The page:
Every great creative project starts with a well thought out brief. It’s your cornerstone; your bedrock and most importantly if you work with handpicked freelancers, your way of expressing expectations, goals and defining “success” for your project.
Although project briefs can adapt to accommodate creative changes, it’s vital to get as much set in stone before starting the project as possible. So what are the most crucial elements that make project briefs great? Instead of dishing out my opinion, I reached out to several experienced project managers and freelancers to ask for their advice:
“Be Clear About What You Want to Achieve and How” – Henrik Dillman, CEO of Coworks
According to Henrik, who helps hundreds of handpicked freelancers connect with agencies all over the world, the foundational question you need to answer before starting to write project briefs is “what do you really want to achieve?” As a creative agency, this might sound like generic, topical advice, but you have the advantage of speaking with your client. A freelancer doesn’t have that luxury. In your brief, take the time to state your core objective so that everyone on your team, including freelancers, are on the same page. “Be sure to communicate overall objective and don’t omit details. Is your objective to create a designed voucher or generate new clients? There should never be any confusion at this basic level with your team.”
*Expert tip: When it comes to design projects, truly great briefs often include a moodboard that can give a freelancer real feel of what a client is trying to achieve.
“Share Your Greater Vision.” – Jennifer Schaffer, Freelancer, Contributor to VICE Media.
Despite holding full time jobs at prestigious online publications, Jennifer supports a slew of freelance clients. She is what we call a moonlighter – a freelancer who completes projects for clients after she finishes up at her day job. In other words, Jennifer knows how to manage her time and understands the value of a succinct, comprehensive project brief. So what’s her advice to those looking to put together the perfect one? “Share your greater vision so that a freelancer can incorporate the core of your mission into each piece they complete.” Don’t skip details. Make sure to explain what the client wants in the long term. What does your agency want in the long term with regards to brand consistency? How can they weave this into their work? It’s these types of details that determine a mediocre project from a great one.
“Don’t just explain your vision, explain your success and failures so far.”– Goran Bajazetov, Creative Director and Founder of Saturized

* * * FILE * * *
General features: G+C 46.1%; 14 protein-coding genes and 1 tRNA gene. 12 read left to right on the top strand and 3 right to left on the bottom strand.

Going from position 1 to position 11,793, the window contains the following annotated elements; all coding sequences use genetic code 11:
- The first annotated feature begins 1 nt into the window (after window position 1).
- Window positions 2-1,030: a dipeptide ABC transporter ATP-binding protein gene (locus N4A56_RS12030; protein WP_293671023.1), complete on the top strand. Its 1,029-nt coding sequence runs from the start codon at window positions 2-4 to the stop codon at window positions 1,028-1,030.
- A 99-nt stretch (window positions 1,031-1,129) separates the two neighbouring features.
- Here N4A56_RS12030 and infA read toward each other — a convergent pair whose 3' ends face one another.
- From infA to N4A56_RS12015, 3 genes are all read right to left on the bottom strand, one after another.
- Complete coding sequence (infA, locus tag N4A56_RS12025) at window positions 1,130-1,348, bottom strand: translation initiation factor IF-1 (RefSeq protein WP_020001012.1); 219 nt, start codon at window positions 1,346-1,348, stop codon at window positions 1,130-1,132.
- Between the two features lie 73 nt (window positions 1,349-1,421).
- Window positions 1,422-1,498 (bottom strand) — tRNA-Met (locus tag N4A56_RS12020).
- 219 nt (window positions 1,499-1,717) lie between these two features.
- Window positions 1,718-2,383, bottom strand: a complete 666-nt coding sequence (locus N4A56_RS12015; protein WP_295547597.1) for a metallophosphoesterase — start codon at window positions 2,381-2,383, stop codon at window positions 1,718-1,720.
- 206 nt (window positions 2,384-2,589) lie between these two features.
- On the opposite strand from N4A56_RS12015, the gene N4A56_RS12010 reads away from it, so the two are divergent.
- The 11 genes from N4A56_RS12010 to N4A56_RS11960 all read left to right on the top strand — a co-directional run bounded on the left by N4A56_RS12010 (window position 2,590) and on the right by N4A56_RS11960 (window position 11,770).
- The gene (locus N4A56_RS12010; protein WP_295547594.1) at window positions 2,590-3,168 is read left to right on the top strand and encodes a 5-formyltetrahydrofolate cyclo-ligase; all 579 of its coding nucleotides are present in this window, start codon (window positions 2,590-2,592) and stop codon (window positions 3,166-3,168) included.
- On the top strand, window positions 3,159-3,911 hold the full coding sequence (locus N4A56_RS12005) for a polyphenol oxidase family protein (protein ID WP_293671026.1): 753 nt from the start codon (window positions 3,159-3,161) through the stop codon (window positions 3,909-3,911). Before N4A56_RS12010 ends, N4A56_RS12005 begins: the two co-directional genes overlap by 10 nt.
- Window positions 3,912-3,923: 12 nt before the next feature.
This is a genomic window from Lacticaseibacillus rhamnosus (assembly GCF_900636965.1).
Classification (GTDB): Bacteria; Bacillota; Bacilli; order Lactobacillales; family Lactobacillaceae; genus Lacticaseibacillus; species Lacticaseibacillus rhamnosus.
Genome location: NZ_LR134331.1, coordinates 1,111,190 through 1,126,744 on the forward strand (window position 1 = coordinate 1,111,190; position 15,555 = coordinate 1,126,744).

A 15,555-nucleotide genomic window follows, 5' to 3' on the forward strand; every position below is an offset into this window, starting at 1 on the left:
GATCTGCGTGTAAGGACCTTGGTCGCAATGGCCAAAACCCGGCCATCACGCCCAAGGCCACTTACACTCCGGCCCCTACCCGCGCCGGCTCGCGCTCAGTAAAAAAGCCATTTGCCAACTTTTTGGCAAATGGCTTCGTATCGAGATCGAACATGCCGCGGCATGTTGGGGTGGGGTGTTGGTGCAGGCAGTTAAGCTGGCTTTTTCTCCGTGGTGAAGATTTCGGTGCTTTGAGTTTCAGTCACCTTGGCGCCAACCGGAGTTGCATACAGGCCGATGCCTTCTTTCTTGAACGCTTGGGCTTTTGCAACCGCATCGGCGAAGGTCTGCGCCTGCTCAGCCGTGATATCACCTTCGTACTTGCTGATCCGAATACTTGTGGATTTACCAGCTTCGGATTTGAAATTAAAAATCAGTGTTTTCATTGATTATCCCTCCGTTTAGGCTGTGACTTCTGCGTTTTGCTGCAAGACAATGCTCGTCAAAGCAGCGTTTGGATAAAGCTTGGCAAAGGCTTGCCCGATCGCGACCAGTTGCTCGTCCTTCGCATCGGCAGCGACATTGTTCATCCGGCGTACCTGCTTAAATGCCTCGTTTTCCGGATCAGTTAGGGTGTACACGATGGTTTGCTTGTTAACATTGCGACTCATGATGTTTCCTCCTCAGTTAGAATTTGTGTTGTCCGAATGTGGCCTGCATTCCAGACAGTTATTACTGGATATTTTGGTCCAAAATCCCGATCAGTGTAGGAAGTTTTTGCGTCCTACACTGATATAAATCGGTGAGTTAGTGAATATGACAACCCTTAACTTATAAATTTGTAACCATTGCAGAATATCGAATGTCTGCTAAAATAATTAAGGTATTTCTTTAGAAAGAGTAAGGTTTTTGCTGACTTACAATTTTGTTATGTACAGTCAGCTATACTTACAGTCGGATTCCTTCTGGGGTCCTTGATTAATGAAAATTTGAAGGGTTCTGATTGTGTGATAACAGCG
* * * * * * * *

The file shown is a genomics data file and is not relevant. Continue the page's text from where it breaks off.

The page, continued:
Bringing in new talent to work on a project, like a handpicked freelancer, doesn’t just add an extra pair of hands – It can add an extra problem solver into the mix. Share where you have gone wrong in the past and where you have succeeded on projects from the same client or similar projects in general. Why? Goran explains that freelancers “can learn from mistakes, make smarter moves and we [freelancers] can identify the real reasons behind your intentions, and maybe help you achieve what you are after in some other, easier way.”
“Define Implementation Requirements” – Matthew Williams, Web Developer based in San Francisco, CA.
With multimedia and digital projects, there is nothing more important than clarifying delivery and implementation requirements. “You really need to specify if a digital project needs to incorporate responsive or interactive design, determine if it needs to be formatted in a certain way or compatible to a certain system,” says Matthew, a web developer and engineer that has worked with top-tier tech companies like Google. Including these types of requirements in your brief will weed out freelancers who aren’t specialists in the areas you need and avoid costly confusion once you have started the project.
“Make deadlines, revision limits, and final dates extremely clear.” – Mikal Foushee, producer, project manager.
Mikal’s experience developing and executing project briefs ranges from quick photography shoots for startup clients to complex, long term campaigns for corporations like Microsoft. When we asked her to identify the most crucial element of a good brief she gave us a confident answer – “deadlines and revision limits need to be as clear as as possible.” At some point, you need to send a final product to your client, but hard deadlines must incorporate the time you need to make revisions and set things in stone.
Want to learn more about working with freelancers? Don’t miss this post.